Drones have become commonplace over the past few years and are being integrated increasingly into public safety. It is, however, hard to separate fact from fiction in a world where a YouTube video can go viral and become “fact” simply because there are so many people that see it and it takes on critical mass.
Over the past few years there have been a number of internet hoaxes related to lifesaving and drones. Usually, the story is that a drone manufacturing company is testing a drone with a national lifeguarding association. These drones appear to drop some type of floatation device, such as an inflatable ring buoy to a person in distress in the water. In the videos a person is drowning and, just as they submerge the float falls magically within their reach. Then, even more magically, the person has the presence of mind to swim a couple of strokes and grab the buoy. Through the work I do with the International Lifesaving Federation, some of these stories come across my desk to look into. So far, when I’ve followed up with the national lifesaving groups in Brazil or Venezuela or wherever else, they’ve turned out to be clever marketing ploys with no basis. But that may change soon.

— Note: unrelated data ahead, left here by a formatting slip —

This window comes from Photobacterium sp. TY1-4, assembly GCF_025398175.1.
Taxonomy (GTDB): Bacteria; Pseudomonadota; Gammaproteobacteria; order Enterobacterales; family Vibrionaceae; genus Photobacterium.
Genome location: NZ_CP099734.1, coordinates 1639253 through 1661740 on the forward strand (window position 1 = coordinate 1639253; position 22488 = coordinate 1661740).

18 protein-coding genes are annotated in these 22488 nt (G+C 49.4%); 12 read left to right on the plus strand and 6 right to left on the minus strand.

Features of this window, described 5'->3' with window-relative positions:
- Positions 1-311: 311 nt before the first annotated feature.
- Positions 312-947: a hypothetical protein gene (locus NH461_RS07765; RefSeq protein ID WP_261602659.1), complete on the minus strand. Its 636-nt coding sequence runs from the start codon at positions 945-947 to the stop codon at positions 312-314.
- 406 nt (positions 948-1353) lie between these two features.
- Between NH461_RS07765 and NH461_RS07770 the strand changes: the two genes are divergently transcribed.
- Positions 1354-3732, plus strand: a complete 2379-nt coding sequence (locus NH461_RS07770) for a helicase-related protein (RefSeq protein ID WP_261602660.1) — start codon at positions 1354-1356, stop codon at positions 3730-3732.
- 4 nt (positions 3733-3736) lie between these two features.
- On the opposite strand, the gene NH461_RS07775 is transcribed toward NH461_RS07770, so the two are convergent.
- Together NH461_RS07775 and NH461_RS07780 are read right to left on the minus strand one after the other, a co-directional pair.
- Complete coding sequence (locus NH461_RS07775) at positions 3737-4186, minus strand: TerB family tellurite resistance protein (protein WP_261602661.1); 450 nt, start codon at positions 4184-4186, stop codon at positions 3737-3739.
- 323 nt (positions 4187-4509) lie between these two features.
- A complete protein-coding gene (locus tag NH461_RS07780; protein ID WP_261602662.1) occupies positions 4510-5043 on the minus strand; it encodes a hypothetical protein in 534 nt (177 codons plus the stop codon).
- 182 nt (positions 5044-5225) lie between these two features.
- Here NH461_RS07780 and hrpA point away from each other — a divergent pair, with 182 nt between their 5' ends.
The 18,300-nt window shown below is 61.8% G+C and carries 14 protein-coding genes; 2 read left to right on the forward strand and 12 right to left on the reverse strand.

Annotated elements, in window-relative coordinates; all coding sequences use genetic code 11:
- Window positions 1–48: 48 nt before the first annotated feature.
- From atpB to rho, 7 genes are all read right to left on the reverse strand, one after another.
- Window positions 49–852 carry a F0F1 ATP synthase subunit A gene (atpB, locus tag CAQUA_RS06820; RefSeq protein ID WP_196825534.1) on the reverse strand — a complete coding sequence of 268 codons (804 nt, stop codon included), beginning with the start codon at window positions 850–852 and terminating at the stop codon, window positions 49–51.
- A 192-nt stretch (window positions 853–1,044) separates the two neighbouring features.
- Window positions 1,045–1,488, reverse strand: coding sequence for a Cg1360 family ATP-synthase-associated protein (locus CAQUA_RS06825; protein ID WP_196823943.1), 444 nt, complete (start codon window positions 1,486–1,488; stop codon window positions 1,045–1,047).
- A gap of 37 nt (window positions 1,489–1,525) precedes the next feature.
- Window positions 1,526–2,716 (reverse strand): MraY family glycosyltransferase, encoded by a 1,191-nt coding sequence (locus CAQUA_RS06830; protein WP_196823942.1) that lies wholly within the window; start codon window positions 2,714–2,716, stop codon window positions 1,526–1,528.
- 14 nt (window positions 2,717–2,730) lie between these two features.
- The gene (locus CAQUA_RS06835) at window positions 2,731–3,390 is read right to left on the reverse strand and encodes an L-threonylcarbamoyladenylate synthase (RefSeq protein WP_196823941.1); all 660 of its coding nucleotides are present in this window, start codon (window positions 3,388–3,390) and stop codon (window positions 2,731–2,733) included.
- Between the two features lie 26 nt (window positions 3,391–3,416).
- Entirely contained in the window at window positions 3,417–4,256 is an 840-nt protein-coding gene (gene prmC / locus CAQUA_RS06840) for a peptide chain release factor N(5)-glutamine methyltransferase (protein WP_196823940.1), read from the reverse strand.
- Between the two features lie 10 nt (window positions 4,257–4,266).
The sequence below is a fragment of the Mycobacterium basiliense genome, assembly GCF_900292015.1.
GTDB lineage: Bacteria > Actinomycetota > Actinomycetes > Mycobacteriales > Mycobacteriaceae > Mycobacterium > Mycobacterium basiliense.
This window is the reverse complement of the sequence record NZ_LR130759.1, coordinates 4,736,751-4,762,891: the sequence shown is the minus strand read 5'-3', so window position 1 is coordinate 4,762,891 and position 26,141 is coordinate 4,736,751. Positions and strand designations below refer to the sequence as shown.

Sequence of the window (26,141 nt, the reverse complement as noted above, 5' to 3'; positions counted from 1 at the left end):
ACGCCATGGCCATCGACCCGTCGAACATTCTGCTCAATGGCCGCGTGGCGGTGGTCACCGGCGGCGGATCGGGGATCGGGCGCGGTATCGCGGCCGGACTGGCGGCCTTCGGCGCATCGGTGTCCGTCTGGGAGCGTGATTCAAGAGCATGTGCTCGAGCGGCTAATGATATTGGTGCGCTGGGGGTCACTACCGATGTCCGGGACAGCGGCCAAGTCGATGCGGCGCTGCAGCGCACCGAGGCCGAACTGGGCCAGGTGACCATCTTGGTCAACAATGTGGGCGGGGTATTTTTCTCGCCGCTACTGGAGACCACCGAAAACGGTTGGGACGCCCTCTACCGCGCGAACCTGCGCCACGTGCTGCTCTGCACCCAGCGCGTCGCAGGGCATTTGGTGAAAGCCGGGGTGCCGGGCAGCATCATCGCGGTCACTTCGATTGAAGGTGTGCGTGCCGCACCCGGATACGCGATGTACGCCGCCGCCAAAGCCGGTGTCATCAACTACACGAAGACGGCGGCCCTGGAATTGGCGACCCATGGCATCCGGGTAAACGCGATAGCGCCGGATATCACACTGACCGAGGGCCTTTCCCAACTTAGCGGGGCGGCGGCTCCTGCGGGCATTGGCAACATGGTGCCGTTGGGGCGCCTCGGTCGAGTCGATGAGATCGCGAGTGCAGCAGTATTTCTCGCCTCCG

Drones are already deployed in some beaches for overhead surveillance of remote locations or to add an additional layer of protection. They fly regularly at beaches in California and New England for shark spotting. They’re also used for marketing crowd shots of special events, competitions, or lifeguard training activities. And, although actual rescue is still a little out of reach, search and recovery has improved because of them.
When used for public safety purposes, drones can get a bit expensive and complicated. For example, there is a requirement for a type of pilot’s license and flight planning especially near airports. Fortunately, there are local organizations that have drone programs. Proactive law enforcement agencies, like the Galveston Police Department, have introduced internal drone programs. And we rely more and more on our Galveston Community Emergency Response Team (CERT) to help. This summer CERT responded to a missing drowning victim several times to help search inaccessible wetland areas. It was amazing to see how efficiently they covered tough terrain, and could even see beneath the surface of the water when the light was right.
There is chatter about larger, smarter drones being developed that could use an algorithm to spot people in distress, grab them, and tow them to shore. They even predict that they could initiate CPR and maintain care until first responders arrive. It still seems a bit like science fiction, but we’re probably not too far away from some real developments. Real enough that the International Lifesaving Federation is having serious conversations about how this type of technology could augment lifesaving services around the world.
So, the next time you hear someone “droning on about drones,” it might be worth a listen.